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be back home in a heartbeat FROM Irish Grand National to Cheltenham Festival to Grade Ones.

add in as much acclaim as one could handle from the usually unforgiving seat in a bookmakers office and Paddy Flood was made. Stable jockey to Edward O'Grady, then Mouse Morris and then Dessie Hughes, as well as the fact that his Irish National triumph came for the increasingly powerful Gigginstown House Stud of Michael O'Leary, you couldn't but imagine that Flood's permanent perch would be at the very top of Irish jump racing. As is the danger with all in his profession however, injury came a knocking and because of that unwelcome visitor he now finds himself many miles away from the glory days that he enjoyed on the Cotswolds, at Fairyhouse and aboard one of the most coveted hurdlers in recent history. When I touched down in Melbourne in the early hours of Tuesday morning local time, I hopped into a taxi to the address given to me by the Kildare native. At 3am, I gave him an early wake up call and we reminisced momentarily over a cup of tea before it was time to head to Flemington, where Flood is based with the Manula Racing team, spearheaded by Melbourne Cup winning trainer buy oakley sunglasses online Johnny Sadler. It may sound like arriving at someone's door at 3am is very much an inconvenience, but for the native of Cutbush off the Curragh, it was little more than just a slightly earlier than usual wake up call as work is supposed to start at 4am, although by his own admission Flood rarely makes it before ten past at the earliest. A quick stop at the shop shows that he has made an impact, as the shopkeeper in the 24 hour garage asks of his well being and knows that it's a cappuccino in his cup and what brand of fags he wants, while Karen in the yard nearly keels over when she sees his little blocky build march into the yard before the cyber monday oakley sunglasses church bells chimed four times. "Jesus Paddy, you're early," she exclaims, whilst trainer Johnny Sadler asks: "Did you sht the bed, Paddy?" So, apart from my presence having him in time for work for the first time in more than a year, why the 4am starts and the rebuilding of his life miles away from the home, which he remembers so fondly? "It's a big change," he stated. "I didn't see anything left for me for in Ireland," Flood added with a grimace. "I just couldn't afford to stay in Ireland as I had too many debts." Such an honest statement may suggest the high life and racked up arrears that he couldn't meet, but Flood didn't overshoot the runway. It is more a case of his form dipping, and so too did the rides and, naturally oakley thump enough, so did the income. "I hadn't the backing to stay in Ireland, so I was thinking of Australia or America. I had ridden a winner before oakley us out here (in Australia) so I said I'd give it a go. It's a good place to ride out, it's a good place to be but the racing is just not as good as it is in Europe." When I brought up Hear The Echo in the Irish National, Ninetieth Minute at Cheltenham and Hardy Eustace in the Morgiana Hurdle, Flood quickly reminded me of big race wins on Vic Venturi at Aintree, Rare Bob at Punchestown and Schindlers Hunt as well, and no matter how far from home you go, such memorable occasions obviously live with you forever. But Flood is in little doubt as to why he's in Australia to meet me at 3am on a Tuesday morning. "I was riding through a lot of injury in Ireland," he said. "I was sore riding and until I got an operation on my shoulder I felt like I was going out with my shoulder broke. Obviously, I was nowhere near what I could do." At the time, Flood was based with Dessie Hughes and the rapidly emerging Bryan Cooper was making major headlines. "Obviously, I felt I had to get back and show what I could do and I didn't do rehab and I just wasn't ready for coming back and I couldn't get a ride. I don't blame people for that; I just wasn't riding good at the time. "I knew people were thinking I wasn't riding as good as I used to and with the hard times and no money, I couldn't afford to stick around any longer and show people I was riding again." It was in September of last year when Flood made a rather rapid decision to move himself Down Under and set up base in Melbourne, leaving his family and long term girlfriend Emma behind. "I'm busy now riding out for John Sadler, who knows Johnny Murtagh well, and I think that's a factor of him liking the Irish style. I didn't settle here straight away and, to be honest, I still probably haven't settled into the jumps season. "I didn't get good rides but that's the way it is here. It counts for nothing what you have done anywhere else. You start at the bottom and get the scraps." Despite finding it hard to settle, the 26 year old is now earning a decent wage, has been joined by Emma and is beginning to enjoy life. "The prize money is huge here. The ordinary country meeting could see a maiden hurdle run for AUS$15,000 and you get AUS$400 a ride as well as travelling expenses and you could have three rides which means you may come out with nearly a grand without riding a winner and all they are here is a flat horse who has lost his form or who is fed up of racing and is then sent over jumps." But will he be here this time next year? "I'm not sure," he admitted. "I've got Emma here and she got a very good job and she's enjoying it and the lifestyle is fantastic but I would love to get an offer of a job in Europe, be it Ireland, England or France. "I think I have plenty left in me, but if it doesn't happen, it doesn't happen. It's not a bad life here I suppose. There's a lot of money to be made here and no financial issues. "I do miss the racing at home. I struggle to watch Cheltenham and that because you have been there and rode a winner there and I think of what might have been if things panned out differently. I didn't help myself by not dedicating myself fully but I'd love another crack. I just don't know if I will get it." There is no doubt that the rider has regrets and leaving the man who provided him with his Irish National success seems to be the biggest of the lot. "I'd be back in a heartbeat. I had some very good jobs but the one thing I regret is leaving Mouse Morris the way I left him.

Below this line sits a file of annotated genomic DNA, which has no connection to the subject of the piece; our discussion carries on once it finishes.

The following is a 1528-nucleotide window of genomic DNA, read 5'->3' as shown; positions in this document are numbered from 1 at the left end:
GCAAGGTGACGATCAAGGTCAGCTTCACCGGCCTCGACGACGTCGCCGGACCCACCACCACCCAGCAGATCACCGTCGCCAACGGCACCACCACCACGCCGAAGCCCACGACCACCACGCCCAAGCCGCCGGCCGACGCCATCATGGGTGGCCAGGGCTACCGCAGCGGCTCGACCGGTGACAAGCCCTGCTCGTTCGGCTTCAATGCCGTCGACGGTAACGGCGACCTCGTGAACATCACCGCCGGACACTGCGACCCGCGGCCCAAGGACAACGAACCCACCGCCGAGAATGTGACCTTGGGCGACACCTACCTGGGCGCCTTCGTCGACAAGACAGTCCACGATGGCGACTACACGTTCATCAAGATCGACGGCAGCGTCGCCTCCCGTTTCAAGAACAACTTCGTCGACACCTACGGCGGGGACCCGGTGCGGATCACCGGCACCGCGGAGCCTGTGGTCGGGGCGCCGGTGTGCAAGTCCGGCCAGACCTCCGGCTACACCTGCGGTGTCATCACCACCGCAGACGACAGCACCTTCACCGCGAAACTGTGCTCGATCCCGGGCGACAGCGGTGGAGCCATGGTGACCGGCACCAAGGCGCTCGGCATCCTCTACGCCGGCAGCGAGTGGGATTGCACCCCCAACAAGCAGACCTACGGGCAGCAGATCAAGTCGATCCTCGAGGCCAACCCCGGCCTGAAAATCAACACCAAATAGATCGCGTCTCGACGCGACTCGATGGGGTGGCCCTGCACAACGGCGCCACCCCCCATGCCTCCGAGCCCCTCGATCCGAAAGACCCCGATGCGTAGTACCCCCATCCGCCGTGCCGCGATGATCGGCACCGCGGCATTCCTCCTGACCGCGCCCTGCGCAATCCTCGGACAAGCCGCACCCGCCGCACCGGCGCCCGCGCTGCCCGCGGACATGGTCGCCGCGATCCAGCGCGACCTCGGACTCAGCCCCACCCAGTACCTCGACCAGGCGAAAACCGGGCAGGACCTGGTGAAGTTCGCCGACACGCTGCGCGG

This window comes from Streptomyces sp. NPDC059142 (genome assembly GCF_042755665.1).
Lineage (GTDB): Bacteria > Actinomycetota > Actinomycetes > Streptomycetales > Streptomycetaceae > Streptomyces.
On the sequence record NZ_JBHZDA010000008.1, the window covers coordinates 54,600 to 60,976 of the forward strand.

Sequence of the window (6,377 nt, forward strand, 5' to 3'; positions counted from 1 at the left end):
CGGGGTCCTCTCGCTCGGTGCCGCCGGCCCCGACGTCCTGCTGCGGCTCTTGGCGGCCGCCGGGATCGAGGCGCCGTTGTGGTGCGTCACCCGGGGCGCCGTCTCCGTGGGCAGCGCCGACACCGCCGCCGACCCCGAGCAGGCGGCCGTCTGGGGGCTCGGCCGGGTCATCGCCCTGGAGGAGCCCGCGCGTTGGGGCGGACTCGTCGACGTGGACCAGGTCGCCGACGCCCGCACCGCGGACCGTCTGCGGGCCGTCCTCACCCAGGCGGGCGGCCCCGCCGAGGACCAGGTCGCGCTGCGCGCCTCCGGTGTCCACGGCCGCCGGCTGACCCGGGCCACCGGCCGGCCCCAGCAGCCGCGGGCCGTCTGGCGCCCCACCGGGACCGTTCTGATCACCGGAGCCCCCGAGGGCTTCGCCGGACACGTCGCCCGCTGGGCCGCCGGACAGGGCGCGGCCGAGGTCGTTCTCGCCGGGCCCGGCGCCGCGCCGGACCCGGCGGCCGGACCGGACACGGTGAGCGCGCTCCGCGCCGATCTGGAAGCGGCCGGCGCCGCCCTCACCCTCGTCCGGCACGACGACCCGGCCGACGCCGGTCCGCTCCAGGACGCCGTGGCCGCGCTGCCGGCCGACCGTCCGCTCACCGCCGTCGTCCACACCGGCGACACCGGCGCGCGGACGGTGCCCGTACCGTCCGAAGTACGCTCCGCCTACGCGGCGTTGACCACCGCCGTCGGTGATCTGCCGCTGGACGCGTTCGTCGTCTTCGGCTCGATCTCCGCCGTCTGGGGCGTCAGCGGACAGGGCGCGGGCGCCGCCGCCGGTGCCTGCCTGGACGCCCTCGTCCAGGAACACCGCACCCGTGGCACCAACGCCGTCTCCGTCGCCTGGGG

I have a huge respect for Mouse and I loved the job, it was probably the best job I ever had. "I was a bit pig headed and I couldn't see the bigger picture and doing that to Mouse is the biggest regret I still have." On the plus side, sitting in the shadows of the towering Melbourne skyline, Flood concluded: "I feel mentally as good as I was when I was riding all the winners and I think I've matured a lot.